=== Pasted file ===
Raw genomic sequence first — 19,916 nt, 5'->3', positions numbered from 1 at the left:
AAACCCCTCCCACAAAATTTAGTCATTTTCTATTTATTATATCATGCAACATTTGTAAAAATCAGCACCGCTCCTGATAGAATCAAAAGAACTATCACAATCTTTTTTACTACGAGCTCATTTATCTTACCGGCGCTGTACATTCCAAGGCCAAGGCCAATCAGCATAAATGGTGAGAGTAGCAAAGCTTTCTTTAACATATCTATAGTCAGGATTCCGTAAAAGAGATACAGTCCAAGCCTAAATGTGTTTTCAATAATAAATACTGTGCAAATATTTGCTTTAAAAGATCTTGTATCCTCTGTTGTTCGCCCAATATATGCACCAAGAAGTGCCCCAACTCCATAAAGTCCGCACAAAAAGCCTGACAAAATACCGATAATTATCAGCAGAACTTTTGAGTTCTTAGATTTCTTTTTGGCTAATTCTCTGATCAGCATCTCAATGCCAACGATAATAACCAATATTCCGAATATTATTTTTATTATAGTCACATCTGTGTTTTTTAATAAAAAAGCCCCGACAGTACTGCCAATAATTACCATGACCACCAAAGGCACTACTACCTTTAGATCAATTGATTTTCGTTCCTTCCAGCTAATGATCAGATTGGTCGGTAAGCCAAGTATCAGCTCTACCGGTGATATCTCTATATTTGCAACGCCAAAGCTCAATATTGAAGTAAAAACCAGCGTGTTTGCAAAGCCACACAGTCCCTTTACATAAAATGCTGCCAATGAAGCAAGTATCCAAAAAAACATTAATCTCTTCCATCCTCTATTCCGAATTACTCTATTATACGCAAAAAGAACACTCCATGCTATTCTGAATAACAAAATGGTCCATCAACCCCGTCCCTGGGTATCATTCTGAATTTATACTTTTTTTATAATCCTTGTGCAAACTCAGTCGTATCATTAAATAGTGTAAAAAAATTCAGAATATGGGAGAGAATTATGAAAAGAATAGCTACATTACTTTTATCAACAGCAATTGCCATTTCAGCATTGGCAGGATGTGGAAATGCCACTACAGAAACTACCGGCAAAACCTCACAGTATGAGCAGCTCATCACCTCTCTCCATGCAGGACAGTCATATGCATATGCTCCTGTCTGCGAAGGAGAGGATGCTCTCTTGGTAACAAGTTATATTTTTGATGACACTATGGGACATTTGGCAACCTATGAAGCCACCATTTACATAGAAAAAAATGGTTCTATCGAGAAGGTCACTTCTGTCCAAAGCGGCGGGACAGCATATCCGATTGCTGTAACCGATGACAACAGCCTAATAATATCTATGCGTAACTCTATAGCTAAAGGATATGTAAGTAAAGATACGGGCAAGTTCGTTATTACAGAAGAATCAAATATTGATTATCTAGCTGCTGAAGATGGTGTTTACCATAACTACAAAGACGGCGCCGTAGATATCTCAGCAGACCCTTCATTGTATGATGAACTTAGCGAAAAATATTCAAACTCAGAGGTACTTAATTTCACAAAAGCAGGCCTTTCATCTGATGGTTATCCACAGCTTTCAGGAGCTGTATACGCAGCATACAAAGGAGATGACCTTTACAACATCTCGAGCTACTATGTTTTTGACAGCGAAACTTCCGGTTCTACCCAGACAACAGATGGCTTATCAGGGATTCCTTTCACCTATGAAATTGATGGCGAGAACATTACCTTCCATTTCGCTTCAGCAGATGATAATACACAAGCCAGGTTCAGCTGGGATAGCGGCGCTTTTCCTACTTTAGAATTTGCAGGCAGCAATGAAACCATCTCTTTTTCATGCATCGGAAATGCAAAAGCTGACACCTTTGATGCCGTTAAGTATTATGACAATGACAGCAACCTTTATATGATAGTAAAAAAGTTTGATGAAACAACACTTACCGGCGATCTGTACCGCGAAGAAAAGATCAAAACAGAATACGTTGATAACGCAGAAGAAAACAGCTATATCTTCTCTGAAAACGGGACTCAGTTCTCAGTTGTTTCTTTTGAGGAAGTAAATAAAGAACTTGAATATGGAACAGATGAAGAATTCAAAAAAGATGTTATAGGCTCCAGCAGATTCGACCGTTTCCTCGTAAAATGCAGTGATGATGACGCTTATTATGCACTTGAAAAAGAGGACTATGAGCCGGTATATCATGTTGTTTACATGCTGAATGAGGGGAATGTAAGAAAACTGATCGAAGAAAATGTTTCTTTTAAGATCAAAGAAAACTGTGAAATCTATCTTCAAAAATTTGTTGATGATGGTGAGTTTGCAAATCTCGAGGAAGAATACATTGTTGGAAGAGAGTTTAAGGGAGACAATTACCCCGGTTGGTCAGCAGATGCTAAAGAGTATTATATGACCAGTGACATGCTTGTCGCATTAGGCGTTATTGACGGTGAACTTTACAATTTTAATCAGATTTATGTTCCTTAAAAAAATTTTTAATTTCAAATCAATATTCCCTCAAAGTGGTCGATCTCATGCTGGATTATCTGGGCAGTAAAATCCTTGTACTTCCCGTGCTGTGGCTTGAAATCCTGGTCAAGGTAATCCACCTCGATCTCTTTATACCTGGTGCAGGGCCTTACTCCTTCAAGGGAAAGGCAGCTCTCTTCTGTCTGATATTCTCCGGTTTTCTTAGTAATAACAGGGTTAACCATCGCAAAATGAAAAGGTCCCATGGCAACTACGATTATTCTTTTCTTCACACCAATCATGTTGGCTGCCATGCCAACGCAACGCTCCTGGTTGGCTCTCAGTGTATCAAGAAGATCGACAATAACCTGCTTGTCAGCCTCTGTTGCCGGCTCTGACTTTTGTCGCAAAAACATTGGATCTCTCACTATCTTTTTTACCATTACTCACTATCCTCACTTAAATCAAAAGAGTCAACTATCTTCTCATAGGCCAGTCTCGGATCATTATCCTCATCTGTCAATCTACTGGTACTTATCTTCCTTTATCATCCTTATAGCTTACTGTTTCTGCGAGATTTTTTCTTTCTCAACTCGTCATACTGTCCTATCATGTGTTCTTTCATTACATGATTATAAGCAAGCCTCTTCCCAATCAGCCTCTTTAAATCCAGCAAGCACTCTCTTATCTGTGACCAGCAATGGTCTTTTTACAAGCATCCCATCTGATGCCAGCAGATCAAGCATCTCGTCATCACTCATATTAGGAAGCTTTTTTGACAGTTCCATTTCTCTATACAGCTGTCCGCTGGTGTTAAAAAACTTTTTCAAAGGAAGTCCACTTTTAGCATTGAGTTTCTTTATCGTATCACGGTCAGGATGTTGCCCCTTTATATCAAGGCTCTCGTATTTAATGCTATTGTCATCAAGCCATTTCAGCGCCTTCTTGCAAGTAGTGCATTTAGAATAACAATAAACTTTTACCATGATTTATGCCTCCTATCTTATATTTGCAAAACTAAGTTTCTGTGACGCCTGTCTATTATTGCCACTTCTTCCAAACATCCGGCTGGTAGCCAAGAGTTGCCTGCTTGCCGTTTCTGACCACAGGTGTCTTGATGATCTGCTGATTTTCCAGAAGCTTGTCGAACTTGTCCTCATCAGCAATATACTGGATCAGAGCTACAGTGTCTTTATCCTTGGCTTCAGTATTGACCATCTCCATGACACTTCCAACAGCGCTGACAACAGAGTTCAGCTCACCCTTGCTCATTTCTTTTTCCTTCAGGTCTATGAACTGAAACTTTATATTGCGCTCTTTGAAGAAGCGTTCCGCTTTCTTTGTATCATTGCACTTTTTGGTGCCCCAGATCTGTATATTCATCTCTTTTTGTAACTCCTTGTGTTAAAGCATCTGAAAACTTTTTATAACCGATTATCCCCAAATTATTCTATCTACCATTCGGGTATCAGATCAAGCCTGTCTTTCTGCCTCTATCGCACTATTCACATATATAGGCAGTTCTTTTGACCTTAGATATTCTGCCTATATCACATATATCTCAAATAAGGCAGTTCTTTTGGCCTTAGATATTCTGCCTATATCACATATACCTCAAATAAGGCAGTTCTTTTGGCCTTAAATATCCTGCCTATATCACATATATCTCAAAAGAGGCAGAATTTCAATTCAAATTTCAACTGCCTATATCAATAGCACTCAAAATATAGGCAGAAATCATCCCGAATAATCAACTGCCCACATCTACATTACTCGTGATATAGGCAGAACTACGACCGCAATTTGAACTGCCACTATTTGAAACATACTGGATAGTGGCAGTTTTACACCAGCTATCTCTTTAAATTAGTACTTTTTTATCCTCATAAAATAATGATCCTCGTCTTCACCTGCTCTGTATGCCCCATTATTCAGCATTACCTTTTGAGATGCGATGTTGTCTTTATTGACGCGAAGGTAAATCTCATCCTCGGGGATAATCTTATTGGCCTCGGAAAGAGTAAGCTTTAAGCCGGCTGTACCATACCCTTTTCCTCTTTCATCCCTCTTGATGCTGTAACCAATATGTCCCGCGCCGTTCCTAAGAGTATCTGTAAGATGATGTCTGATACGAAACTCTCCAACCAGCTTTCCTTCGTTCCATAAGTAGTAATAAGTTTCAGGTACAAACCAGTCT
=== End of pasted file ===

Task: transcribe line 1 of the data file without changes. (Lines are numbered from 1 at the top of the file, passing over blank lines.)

Raw genomic sequence first — 19,916 nt, 5'->3', positions numbered from 1 at the left: